Putting a crosswalk there might make the situation worse, as it conveys a sense of protection that may not really exist. County public works officials advocate using one or the two closest existing crosswalks, both at a traffic signal, which actually does provide protection, though I’ll be surprised if many people will be willing to walk that far.

“There are safer places to cross near there,” said Transportation Engineer Jeff Shea. “Pedestrians should use the marked crosswalks at Silverdale Way/Bucklin Hill or at the signal on Bucklin Hill Road at the entrance to the shopping center.”

 

What I learned in the AARP driving course

The in basket: My wife, The Judybaker, and I took part in one of the many April senior driving safety classes sponsored by AARP and administered by Glen Adrig of Bremerton.

Glen extended a personal invitation because I write this column, and I figured that my wife and I, in our mid-60s, could benefit. It cost us $12 each, being AARP members. It’s $14 for a non-member.

The course is offered every month at eight or ninelocations between Bainbridge Island and Shelton. They are taught by a variety of local people and Glen oversees the entire district. Call Glen at 360-377-2448 to find one near you.

The out basket: Among the things I learned is that the instruction we all got as youngsters to hold the steering wheel at the 10 o’clock and 2 o’clock positions has been made obsolete by air bags.

If your hands are that high on the wheel when you are in a collision and your air bags deploy, they can smack you in the face, adding to your injuries. The 3 and 9 positions are safer, we were told.

I’ve since been noticing how I hold the wheel, and am alarmed at how often my right hand is at 12 o’clock, the top of the wheel. My nose would be a sitting duck for a self-inflicted punch if I’m ever in a bad crash.

I am constantly reminding myself to bring them down. I’m making progress but I have a ways to go.

Glen also instructed us in an alternative way to position our side mirrors to reduce their blind spots. I’ve heard of it for years, but never tried it. You tip the mirrors farther away from your car until you no longer can see see the side of it while sitting straight in the driver’s seat.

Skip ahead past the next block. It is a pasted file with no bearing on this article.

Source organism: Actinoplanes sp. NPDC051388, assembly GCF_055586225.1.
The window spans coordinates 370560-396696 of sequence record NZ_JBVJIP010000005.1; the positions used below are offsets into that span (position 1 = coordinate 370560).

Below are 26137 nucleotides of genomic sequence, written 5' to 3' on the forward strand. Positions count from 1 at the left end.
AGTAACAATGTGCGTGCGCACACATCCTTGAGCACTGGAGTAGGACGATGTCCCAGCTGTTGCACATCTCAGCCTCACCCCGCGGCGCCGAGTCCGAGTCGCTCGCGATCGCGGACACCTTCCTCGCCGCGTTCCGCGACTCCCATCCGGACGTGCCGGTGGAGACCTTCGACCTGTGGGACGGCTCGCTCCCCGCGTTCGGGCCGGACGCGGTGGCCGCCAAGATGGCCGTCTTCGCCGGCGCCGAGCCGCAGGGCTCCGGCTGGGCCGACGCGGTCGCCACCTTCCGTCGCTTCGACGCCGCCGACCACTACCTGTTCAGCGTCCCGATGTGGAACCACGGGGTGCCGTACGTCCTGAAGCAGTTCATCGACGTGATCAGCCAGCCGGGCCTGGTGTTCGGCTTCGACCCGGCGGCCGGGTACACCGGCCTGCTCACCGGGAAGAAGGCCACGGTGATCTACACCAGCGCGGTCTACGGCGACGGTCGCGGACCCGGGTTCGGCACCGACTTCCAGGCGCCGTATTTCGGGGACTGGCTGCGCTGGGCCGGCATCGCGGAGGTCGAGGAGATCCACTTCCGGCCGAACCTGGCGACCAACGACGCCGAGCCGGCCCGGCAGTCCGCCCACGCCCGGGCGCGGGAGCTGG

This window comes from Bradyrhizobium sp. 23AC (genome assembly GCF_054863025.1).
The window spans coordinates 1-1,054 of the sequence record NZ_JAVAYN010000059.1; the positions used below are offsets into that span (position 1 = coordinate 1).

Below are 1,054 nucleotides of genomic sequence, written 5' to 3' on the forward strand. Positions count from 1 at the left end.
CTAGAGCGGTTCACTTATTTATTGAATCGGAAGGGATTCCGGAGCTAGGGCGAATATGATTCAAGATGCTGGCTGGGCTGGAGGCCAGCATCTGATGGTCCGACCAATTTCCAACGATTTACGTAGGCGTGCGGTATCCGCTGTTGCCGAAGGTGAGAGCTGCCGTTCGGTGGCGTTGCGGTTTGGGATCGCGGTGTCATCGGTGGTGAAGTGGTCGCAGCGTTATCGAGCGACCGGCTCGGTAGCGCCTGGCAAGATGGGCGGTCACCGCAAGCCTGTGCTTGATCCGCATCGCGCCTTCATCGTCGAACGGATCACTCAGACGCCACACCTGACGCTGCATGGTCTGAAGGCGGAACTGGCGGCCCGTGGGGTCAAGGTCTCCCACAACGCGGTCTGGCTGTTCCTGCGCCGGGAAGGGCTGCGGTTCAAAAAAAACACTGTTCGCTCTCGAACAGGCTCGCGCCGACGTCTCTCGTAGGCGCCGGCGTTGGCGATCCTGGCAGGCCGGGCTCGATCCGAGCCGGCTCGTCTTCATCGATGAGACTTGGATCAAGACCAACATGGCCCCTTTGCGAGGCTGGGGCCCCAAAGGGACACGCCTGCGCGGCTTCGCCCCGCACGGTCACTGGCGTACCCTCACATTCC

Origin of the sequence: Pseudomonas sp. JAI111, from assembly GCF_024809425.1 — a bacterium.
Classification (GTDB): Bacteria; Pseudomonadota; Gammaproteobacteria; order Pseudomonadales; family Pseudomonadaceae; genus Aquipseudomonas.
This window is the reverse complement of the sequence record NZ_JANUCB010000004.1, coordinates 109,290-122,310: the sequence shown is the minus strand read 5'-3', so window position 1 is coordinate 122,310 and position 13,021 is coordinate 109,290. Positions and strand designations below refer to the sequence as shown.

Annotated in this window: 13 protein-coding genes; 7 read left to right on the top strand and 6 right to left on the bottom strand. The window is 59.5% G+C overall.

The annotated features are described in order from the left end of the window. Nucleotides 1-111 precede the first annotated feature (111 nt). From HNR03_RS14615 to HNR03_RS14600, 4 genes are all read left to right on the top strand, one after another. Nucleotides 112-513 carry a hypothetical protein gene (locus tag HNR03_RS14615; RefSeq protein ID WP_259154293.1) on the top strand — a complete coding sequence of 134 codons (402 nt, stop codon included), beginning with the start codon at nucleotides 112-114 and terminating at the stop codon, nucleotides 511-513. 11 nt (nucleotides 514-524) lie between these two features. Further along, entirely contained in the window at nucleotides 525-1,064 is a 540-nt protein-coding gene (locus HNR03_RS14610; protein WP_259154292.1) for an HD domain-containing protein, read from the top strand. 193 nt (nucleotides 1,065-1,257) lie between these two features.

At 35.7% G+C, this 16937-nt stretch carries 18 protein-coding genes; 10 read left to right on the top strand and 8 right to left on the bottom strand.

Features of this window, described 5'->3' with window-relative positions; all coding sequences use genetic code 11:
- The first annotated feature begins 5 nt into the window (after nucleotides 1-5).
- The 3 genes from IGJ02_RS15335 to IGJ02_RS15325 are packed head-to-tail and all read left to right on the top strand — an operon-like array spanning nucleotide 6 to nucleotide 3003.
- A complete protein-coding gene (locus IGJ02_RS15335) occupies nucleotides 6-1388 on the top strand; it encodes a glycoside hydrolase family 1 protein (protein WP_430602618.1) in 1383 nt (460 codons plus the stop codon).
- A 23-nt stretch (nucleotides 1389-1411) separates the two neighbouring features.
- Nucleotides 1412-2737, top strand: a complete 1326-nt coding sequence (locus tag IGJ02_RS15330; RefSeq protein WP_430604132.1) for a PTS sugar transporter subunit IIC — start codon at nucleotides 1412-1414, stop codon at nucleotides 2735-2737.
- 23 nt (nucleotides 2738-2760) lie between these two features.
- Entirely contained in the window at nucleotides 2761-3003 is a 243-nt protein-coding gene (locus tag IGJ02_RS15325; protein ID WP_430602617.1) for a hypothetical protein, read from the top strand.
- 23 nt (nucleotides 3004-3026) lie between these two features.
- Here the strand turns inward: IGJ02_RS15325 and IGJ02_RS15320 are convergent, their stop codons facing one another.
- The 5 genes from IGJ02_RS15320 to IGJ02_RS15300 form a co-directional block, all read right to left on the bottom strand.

Glen modified the instruction in the AARP manual so that you can see the sides of your car by leaning a little one way or the other. The manual made the adjustment more extreme.

I’ve done it and am getting used to not being able to confirm what I see in my inside rearview mirror in the outside mirrors.

He also told us to try hitting our brakes hard at about 30 miles per hour in a deserted parking lot to acquaint ourselves with the unusual noises and pulsing of the brake pedal in a car with anti-lock brakes. I haven’t done that, as I often disregard the instruction not to pump anti-lock brakes.

Except in an emergency hard stop, in which case I doubt noises and pulsating would have any effect on how I press the brake pedal,  I regard flashing my brake lights when slowing to be a vital warning to the driver behind me that solid brake lights might not provide.

That’s just a taste of what the eilght-hour, two-day course covered and we got to take the 121-page course booklet home with us.

Why are right turns only allowed at alternate Winco egress?

The in basket: Don Diehl, who lives on Madrona Point Drive in Bremerton was distressed to find that what used to be the stub of Arsenal Way across Kitsap Way from Shorewood no longer can be used to turn left onto Kitsap Way or go straight across onto Shorewood, which is the only way to get to and from Madrona Point.
Signs there say only right turns are permitted. He goes straight across to get to the new Winco store, and would like to return the same way, but the signs prohibit it. Emergency vehicles, such as the fire trucks and aid cars at the Bremerton fire station there, are exempted.
Don wondered why the restriction was put on civilian vehicles.
The out basket: That intersection is very close to the new one built as part of the Winco project, and both have traffic signals. To avoid creating additional congestion on Kitsap Way, the two signals work together and two movements are forbidden at the older of the two intersections to maximize green time on Kitsap Way.
Don and other residents of Shorewood Drive and Madrona Point leaving Winco now can legally turn left only at the new intersection, then right on Shorewood to get to there homes.
Don said a Bremerton police officer he spotted in his patrol car in the Winco parking lot told him going straight across Kitsap Way at the older intersection still is permitted, but that was incorrect.
Gunnar Fridriksson of the city street engineers said some drivers are going straight despite the sign, but that is a traffic violation.
I told him that when the city of Port Orchard forbade left turns out of its post office on Bethel Road, it put up a row of pylons to prevent them. Gunnar said Bremerton didn’t have that option as it would interfere with fire trucks making the turn. And it sounds like straight-across traffic on Shorewood from north to south still is allowed and pylons would prevent that too.